Coastal Flooding

How to Calculate the Coastal Flooding Indicator

Coastal Flooding indicator

To calculate the Coastal Flooding indicator, scientists analyzed data from tide gauges in coastal areas of the United States. These devices measure the level of water continuously and are particularly effective in detecting coastal flooding and tracking long-term relative sea level rise. The indicator tracks the number of days each year when a site’s tides reach or exceed the local threshold for flooding.

These indicators are helpful for planning and mitigation measures because they can provide information about future flooding. The data in this indicator is based on a standardized methodology for measuring coastal flooding and sea level rise. Because they are created using national data sets and consistent analyses, they can be interpreted at several scales, which help to prioritize actions to protect communities from flooding.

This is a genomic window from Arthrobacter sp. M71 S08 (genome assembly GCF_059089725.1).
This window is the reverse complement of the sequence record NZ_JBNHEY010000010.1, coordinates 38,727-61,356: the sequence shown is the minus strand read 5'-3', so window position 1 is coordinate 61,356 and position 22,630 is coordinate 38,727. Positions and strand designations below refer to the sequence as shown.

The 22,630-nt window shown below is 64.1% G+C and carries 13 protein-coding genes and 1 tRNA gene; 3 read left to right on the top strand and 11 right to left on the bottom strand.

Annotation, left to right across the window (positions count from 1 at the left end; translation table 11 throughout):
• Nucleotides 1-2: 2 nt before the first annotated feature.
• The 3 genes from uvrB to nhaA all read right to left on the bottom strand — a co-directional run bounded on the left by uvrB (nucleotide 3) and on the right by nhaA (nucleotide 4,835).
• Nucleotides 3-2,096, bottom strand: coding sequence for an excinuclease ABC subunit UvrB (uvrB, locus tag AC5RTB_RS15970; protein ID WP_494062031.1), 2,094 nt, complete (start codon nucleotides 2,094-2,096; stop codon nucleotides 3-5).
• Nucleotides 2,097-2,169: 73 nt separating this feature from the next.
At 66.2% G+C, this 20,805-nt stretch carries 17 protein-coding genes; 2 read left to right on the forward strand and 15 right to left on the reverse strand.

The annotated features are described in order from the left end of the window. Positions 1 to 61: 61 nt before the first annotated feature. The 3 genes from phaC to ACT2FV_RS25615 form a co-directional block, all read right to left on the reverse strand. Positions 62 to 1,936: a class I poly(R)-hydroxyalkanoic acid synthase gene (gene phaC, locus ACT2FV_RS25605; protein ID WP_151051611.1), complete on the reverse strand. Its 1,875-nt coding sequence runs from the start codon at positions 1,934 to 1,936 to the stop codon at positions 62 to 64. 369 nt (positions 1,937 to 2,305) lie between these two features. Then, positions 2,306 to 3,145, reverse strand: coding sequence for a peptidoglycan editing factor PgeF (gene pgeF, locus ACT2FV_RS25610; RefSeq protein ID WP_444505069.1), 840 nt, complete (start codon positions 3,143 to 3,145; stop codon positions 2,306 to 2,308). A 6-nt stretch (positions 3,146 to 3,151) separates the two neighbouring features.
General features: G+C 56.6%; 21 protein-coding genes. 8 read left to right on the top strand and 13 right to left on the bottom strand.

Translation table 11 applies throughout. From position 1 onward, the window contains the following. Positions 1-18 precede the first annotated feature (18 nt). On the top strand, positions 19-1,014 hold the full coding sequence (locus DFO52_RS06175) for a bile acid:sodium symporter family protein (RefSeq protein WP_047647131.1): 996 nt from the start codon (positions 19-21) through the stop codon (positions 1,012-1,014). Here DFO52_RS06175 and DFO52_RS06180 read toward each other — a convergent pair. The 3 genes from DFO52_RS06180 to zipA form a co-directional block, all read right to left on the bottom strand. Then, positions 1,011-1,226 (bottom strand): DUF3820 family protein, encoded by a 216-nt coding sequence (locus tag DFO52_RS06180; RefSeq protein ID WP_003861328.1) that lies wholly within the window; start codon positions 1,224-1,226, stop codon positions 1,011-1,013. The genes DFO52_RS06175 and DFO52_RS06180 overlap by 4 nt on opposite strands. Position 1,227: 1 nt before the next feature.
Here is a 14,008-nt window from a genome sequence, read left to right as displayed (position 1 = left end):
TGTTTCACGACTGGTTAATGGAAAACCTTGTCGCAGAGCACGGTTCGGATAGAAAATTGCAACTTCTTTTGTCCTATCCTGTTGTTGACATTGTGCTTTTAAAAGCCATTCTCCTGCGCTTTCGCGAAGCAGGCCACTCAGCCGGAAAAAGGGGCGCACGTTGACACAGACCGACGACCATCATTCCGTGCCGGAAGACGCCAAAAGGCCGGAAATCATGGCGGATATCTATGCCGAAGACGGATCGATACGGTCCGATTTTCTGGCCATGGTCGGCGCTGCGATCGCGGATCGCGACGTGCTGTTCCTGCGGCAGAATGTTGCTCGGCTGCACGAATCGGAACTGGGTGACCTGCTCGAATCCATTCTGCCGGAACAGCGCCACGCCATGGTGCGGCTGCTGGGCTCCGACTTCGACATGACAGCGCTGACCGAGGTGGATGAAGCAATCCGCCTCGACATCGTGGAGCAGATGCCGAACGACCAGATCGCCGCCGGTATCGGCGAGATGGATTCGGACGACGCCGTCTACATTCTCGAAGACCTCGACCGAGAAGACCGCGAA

The spatial zones used to calculate the Coastal Flooding indicator are derived using a statistical approach that accounts for typical fluctuations in the tides. This allows scientists to calculate the flood thresholds for any location along the coast. However, these thresholds do not necessarily correspond to specific levels of disruption because every city’s land cover, topography, infrastructure, and flood defenses vary.

Coastal flooding is a serious issue that affects public infrastructure and human health. As sea level rises, more flooding events are expected to occur. This may cause road closures, reduced stormwater drainage capacity, and even the introduction of saltwater into drinking water. It may also cause exposure to harmful chemicals and pathogens, which are not beneficial for human health.